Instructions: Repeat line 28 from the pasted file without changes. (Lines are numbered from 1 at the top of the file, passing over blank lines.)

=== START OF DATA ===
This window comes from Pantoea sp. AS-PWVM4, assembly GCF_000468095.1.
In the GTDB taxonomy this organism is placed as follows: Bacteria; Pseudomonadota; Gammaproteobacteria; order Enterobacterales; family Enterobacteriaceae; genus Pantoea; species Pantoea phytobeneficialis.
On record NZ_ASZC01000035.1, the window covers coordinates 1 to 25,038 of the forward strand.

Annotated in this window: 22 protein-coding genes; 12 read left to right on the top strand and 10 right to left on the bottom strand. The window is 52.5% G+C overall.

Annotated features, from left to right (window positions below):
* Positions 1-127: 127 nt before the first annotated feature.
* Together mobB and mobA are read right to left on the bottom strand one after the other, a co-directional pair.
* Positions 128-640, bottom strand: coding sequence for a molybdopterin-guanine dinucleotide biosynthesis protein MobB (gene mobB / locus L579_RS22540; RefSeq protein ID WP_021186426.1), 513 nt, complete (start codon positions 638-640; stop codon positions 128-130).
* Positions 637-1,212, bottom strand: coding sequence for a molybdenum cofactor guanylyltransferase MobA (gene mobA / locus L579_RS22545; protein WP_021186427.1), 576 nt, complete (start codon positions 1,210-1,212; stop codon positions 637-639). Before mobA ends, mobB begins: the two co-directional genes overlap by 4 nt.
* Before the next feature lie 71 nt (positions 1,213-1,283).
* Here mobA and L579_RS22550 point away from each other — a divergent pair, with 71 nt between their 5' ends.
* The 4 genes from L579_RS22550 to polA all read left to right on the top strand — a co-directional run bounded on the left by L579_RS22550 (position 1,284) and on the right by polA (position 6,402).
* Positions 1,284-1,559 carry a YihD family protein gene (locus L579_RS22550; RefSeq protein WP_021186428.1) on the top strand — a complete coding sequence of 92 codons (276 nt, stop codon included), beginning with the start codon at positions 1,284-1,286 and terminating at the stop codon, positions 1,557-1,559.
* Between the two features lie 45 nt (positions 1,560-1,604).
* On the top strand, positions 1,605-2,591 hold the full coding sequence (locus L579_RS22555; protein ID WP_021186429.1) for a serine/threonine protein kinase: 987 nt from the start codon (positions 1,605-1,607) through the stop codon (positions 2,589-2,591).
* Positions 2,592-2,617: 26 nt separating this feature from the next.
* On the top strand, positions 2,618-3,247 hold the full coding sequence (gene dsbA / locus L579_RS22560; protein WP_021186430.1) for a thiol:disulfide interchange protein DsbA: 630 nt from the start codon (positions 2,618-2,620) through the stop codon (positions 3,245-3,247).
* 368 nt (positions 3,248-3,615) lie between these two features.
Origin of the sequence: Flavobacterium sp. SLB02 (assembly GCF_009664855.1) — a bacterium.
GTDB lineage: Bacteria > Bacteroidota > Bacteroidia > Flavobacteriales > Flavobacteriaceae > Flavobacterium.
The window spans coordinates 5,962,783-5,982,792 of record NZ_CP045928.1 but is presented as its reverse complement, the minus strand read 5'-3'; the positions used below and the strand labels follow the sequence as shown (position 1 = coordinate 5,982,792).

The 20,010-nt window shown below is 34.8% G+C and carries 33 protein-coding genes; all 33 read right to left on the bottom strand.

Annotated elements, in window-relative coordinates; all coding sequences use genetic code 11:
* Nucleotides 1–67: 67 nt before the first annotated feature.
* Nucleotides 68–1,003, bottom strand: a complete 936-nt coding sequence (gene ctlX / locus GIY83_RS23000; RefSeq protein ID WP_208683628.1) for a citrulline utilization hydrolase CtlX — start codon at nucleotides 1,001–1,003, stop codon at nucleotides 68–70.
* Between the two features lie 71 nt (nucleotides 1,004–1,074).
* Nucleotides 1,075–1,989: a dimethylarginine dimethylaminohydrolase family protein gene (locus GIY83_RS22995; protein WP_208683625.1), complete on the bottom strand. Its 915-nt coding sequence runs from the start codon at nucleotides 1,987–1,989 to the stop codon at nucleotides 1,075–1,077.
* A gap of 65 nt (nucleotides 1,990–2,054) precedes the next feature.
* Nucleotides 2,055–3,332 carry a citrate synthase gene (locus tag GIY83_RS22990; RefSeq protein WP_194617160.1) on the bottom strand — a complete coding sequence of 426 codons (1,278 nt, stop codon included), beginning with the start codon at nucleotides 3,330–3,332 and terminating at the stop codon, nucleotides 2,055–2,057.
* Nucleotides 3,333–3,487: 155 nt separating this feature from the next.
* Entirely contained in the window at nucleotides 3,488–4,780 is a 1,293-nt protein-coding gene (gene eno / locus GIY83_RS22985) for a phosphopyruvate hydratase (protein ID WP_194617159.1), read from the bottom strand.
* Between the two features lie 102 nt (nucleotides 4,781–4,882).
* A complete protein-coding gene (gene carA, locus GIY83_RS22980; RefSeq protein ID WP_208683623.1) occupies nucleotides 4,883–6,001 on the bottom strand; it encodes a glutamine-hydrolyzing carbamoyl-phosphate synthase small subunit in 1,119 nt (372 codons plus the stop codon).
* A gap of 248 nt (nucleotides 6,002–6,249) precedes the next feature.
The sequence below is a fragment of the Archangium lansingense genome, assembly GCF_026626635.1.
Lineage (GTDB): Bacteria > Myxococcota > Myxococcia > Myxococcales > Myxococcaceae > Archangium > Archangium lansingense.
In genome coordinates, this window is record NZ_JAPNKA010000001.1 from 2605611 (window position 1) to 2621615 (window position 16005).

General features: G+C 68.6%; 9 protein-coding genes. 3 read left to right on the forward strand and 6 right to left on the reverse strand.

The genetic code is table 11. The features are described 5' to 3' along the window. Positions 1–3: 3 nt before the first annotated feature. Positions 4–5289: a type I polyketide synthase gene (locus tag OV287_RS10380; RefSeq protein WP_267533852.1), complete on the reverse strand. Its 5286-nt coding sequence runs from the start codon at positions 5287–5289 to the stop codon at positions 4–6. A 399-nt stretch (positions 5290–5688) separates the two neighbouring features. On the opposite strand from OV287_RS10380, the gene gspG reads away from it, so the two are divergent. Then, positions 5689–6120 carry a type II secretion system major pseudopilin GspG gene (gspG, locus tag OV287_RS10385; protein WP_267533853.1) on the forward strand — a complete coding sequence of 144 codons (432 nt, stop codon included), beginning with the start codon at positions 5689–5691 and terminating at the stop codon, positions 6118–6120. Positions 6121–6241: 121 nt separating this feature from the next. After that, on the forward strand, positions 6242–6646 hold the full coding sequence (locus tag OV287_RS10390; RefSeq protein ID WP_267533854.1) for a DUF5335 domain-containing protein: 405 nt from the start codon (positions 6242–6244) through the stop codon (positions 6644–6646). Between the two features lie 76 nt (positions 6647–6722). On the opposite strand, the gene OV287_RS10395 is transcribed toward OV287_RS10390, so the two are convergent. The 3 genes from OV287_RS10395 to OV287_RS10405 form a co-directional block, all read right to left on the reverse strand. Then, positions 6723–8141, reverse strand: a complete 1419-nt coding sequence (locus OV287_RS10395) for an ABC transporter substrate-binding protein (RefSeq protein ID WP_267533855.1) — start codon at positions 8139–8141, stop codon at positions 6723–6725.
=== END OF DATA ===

* A gap of 65 nt (nucleotides 1,990–2,054) precedes the next feature.